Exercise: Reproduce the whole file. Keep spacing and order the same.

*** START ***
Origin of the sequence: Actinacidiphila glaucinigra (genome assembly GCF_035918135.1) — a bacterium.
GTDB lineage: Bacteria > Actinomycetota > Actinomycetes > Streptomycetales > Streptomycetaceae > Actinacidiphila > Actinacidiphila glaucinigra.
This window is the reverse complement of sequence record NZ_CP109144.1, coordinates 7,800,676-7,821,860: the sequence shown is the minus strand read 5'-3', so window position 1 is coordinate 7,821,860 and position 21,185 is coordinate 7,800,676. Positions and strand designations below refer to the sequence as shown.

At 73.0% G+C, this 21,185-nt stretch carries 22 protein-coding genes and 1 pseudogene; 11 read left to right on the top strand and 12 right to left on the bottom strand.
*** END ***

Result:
Origin of the sequence: Actinacidiphila glaucinigra (genome assembly GCF_035918135.1) — a bacterium.
GTDB lineage: Bacteria > Actinomycetota > Actinomycetes > Streptomycetales > Streptomycetaceae > Actinacidiphila > Actinacidiphila glaucinigra.
This window is the reverse complement of sequence record NZ_CP109144.1, coordinates 7,800,676-7,821,860: the sequence shown is the minus strand read 5'-3', so window position 1 is coordinate 7,821,860 and position 21,185 is coordinate 7,800,676. Positions and strand designations below refer to the sequence as shown.

At 73.0% G+C, this 21,185-nt stretch carries 22 protein-coding genes and 1 pseudogene; 11 read left to right on the top strand and 12 right to left on the bottom strand.